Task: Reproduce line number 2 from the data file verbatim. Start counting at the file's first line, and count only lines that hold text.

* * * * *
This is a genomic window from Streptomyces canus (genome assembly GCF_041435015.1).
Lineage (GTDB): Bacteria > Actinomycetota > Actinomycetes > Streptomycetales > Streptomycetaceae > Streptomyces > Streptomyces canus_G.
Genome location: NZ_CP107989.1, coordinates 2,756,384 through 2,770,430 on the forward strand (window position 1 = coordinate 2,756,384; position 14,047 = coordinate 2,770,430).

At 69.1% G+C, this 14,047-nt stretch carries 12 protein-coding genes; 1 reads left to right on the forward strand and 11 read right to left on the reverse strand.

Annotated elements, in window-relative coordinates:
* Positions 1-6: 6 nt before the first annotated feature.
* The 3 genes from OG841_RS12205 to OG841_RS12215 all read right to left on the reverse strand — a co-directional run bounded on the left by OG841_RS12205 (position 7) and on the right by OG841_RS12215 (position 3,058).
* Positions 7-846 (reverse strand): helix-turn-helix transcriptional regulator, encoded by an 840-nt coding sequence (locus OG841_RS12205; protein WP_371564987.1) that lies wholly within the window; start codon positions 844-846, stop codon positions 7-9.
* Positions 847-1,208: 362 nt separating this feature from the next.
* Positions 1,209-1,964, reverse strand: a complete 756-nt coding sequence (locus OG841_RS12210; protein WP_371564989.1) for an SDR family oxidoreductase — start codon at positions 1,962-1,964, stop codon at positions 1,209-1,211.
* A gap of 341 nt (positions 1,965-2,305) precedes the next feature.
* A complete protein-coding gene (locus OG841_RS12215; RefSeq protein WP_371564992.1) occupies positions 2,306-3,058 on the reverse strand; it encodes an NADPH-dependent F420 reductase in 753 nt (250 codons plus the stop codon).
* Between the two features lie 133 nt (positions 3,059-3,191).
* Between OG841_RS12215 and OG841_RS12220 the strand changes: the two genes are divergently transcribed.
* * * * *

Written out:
Lineage (GTDB): Bacteria > Actinomycetota > Actinomycetes > Streptomycetales > Streptomycetaceae > Streptomyces > Streptomyces canus_G.